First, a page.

Australia’s uranium industry welcomes President Trump’s decision against punitive import measures

Uranium section 232 imports exports Trump
US President Donald Trump’s decision not to impose punitive measures on uranium imports has been welcomed by Australian producers.

Australia’s uranium industry has openly welcomed US President Donald Trump’s decision not to impose a tariff or quota on uranium imports into the US, with Vimy Resources (ASX: VMY) chief executive officer Mike Young describing the news as “fantastic” and Boss Resources (ASX: BOE) managing director Duncan Craib noting it would underpin a uranium price rise.

US uranium miners Energy Fuels Inc and Ur-Energy sparked the investigation in early 2018 after filing a petition under section 232 of the US 1962 Trade Expansion Act citing the US’ increasing reliance on uranium imports, particularly from high risk countries, was a threat to national security.

Energy Fuels claimed the petition was to “even the playing field” and ensure US energy security was not compromised by being “overly dependent on geopolitical foes for uranium and nuclear fuel”.

US Secretary of Commerce Wilbur Ross took charge of the investigation and reported his findings to President Trump in mid-April this year.

Unsurprisingly, with nuclear power providing 20% of the country’s energy, Secretary Ross stated the high reliance on imports was indeed a threat to US energy and national security.

After sitting on the report for 90 days, President Trump released an official memorandum on Friday stating he did not “concur” with the investigation’s findings that continuing uranium imports would impair the country’s security under section 232.

However, President Trump noted a full analysis of national security including the entire nuclear fuel supply chain was necessary because the findings did raise “significant concerns” regarding the country’s domestic uranium mining sector.

As a result, President Trump said a Nuclear Fuel Working Group would be established to develop recommendations into reviving the entire US nuclear fuel supply chain.

The group will be charged with reporting its findings to the president by 10 October 2019.

Trump’s decision pleases Australian uranium explorers

Now the initial section 232 investigation has been officially closed, US utilities have been freed up to re-engage with global uranium suppliers regarding potential contracts.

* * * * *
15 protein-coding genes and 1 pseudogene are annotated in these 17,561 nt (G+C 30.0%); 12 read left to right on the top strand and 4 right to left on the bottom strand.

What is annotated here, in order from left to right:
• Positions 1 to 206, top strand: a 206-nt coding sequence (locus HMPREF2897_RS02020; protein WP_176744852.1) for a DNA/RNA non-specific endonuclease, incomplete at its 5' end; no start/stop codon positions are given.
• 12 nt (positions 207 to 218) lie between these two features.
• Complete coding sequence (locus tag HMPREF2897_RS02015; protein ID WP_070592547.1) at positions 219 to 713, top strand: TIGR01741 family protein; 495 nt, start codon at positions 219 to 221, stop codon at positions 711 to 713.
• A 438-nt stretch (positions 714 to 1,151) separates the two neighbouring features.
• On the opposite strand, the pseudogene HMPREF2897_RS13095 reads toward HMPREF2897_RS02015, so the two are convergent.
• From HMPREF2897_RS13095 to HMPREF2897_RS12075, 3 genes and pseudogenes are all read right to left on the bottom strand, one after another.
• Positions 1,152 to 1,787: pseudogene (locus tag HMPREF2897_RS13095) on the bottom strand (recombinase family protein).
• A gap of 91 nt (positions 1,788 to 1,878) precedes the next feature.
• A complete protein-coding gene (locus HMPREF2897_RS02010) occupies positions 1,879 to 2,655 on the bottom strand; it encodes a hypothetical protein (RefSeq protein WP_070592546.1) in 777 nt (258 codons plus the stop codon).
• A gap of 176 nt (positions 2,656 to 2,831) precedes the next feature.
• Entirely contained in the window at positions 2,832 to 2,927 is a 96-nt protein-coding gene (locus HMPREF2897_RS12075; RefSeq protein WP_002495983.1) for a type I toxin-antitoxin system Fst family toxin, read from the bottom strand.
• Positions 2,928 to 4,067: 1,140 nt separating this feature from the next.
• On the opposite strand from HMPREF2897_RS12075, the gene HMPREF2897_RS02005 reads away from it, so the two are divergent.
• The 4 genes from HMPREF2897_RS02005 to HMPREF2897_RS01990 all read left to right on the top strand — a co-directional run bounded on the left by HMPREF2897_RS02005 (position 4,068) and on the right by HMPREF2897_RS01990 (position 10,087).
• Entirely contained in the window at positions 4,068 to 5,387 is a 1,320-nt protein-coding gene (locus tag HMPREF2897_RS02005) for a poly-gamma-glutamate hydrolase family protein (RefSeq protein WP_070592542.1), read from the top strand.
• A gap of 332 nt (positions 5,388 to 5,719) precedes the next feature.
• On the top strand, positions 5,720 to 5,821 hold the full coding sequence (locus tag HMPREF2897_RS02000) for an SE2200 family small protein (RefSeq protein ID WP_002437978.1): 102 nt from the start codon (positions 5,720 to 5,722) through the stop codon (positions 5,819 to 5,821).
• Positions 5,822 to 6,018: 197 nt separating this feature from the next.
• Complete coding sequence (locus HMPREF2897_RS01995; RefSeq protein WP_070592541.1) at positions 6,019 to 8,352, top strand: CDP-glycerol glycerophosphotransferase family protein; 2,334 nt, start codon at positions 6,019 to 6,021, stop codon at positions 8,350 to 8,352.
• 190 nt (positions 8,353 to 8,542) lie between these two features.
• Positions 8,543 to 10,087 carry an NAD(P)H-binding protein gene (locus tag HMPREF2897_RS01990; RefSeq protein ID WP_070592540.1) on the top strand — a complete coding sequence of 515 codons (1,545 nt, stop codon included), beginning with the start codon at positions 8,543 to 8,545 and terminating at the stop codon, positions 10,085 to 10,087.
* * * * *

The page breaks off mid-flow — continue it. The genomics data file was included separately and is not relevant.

“This is fantastic news,” Mr Young said of Trump’s decision.

“It is the starting gun to the uranium revival that had been picking up steam before this section 232 investigation stopped everything in its tracks.”

Mr Young said Vimy has been negotiating with US utilities to finalise contracts that would underpin the development of the company’s Mulga Rock uranium project in Western Australia’s Great Victoria Desert – about 290km from Kalgoorlie.

Agreeing with Mr Young this morning was Mr Craib who said the decision would re-open buying activity from US utilities and, consequently, boost the uranium price.

“The outlook on improved uranium prices is positive,” Mr Craib said.

Boss wholly-owns the Honeymoon uranium project in South Australia, which Mr Craib says is positioned to participate in the early stages of the “new bull market”.

“President Trump’s announcement is timely as Boss advances its restart strategy and continues contractual discussions with US utilities, in concert with the underlying price of uranium.”

“Australia has been a long-term reliable and important supplier of uranium to the US and this decision will see this continue, underpinning project development in Australia as well as providing foreign investment.”

The US currently sources about 20% of its uranium needs from Australian producers.

US uranium market

At present, the US imports more than 90% of its uranium – up from 85.8% in 2009 and the country accounts for 30% of global uranium consumption.

US uranium producers Energy Fuels and Ur-Energy believe at least 25% of US uranium demand should be sourced domestically to shore up the country’s energy security.

Last year, more than 40% of US’ uranium came from “higher risk” countries like Russia and Kazakhstan.

It was found this was largely because US producers could not compete with the lower operational costs in these countries.

Although Secretary Ross’ findings revealed “significant concerns” on how imports impact the US’ uranium mining industry, Mr Trump reiterated a full evaluation of the country’s uranium and nuclear supply chain would provide a better understanding of the situation.

Mr Trump added he was also concerned that imposing an import quota would push up costs for nuclear operators and, subsequently, power costs for millions of US households.

US uranium producers

Despite losing out on the call for a uranium import quota, Energy Fuels and Ur-Energy released a joint statement welcoming President Trump’s decision to create the Nuclear Fuel Working Group.

“The entire front end of the US nuclear fuel cycle is under siege,” the companies stated, pointing out that the US uranium sector would produce less than 1% of the country’s uranium needed to fuel its plants this year.

“We need nuclear power, supported by a robust and reliable domestic uranium and nuclear fuel industry to power our 21st Century economy and ensure our national security,” the companies explained.

The companies added they were looking forward to the Nuclear Fuel Working Group’s recommendations.

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